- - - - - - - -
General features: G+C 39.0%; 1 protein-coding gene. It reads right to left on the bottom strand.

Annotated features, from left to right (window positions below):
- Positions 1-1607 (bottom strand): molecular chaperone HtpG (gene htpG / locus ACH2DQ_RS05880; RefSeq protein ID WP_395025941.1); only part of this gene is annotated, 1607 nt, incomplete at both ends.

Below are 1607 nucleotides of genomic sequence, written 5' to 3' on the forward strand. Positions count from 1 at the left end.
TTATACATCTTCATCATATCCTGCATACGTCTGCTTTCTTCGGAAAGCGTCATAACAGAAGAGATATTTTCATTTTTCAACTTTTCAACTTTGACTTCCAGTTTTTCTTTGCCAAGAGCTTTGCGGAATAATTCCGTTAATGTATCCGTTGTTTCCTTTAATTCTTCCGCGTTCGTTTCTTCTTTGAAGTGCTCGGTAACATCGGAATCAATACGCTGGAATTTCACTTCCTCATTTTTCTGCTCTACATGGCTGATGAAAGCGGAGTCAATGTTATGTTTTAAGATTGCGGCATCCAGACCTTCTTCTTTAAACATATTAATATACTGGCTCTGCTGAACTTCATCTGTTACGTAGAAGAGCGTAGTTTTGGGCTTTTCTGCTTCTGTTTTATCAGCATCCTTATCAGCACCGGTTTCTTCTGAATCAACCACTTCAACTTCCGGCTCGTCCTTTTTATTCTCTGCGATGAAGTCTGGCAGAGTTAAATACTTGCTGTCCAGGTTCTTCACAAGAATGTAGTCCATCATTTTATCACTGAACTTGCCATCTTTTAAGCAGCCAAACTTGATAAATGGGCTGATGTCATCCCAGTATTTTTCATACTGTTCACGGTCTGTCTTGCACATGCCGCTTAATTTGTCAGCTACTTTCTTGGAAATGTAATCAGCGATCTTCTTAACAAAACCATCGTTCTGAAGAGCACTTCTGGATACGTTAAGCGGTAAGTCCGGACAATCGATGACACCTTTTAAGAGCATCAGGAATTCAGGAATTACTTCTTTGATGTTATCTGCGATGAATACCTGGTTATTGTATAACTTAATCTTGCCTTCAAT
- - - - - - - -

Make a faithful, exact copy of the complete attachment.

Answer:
General features: G+C 39.0%; 1 protein-coding gene. It reads right to left on the bottom strand.

Annotated features, from left to right (window positions below):
- Positions 1-1607 (bottom strand): molecular chaperone HtpG (gene htpG / locus ACH2DQ_RS05880; RefSeq protein ID WP_395025941.1); only part of this gene is annotated, 1607 nt, incomplete at both ends.

Below are 1607 nucleotides of genomic sequence, written 5' to 3' on the forward strand. Positions count from 1 at the left end.
TTATACATCTTCATCATATCCTGCATACGTCTGCTTTCTTCGGAAAGCGTCATAACAGAAGAGATATTTTCATTTTTCAACTTTTCAACTTTGACTTCCAGTTTTTCTTTGCCAAGAGCTTTGCGGAATAATTCCGTTAATGTATCCGTTGTTTCCTTTAATTCTTCCGCGTTCGTTTCTTCTTTGAAGTGCTCGGTAACATCGGAATCAATACGCTGGAATTTCACTTCCTCATTTTTCTGCTCTACATGGCTGATGAAAGCGGAGTCAATGTTATGTTTTAAGATTGCGGCATCCAGACCTTCTTCTTTAAACATATTAATATACTGGCTCTGCTGAACTTCATCTGTTACGTAGAAGAGCGTAGTTTTGGGCTTTTCTGCTTCTGTTTTATCAGCATCCTTATCAGCACCGGTTTCTTCTGAATCAACCACTTCAACTTCCGGCTCGTCCTTTTTATTCTCTGCGATGAAGTCTGGCAGAGTTAAATACTTGCTGTCCAGGTTCTTCACAAGAATGTAGTCCATCATTTTATCACTGAACTTGCCATCTTTTAAGCAGCCAAACTTGATAAATGGGCTGATGTCATCCCAGTATTTTTCATACTGTTCACGGTCTGTCTTGCACATGCCGCTTAATTTGTCAGCTACTTTCTTGGAAATGTAATCAGCGATCTTCTTAACAAAACCATCGTTCTGAAGAGCACTTCTGGATACGTTAAGCGGTAAGTCCGGACAATCGATGACACCTTTTAAGAGCATCAGGAATTCAGGAATTACTTCTTTGATGTTATCTGCGATGAATACCTGGTTATTGTATAACTTAATCTTGCCTTCAAT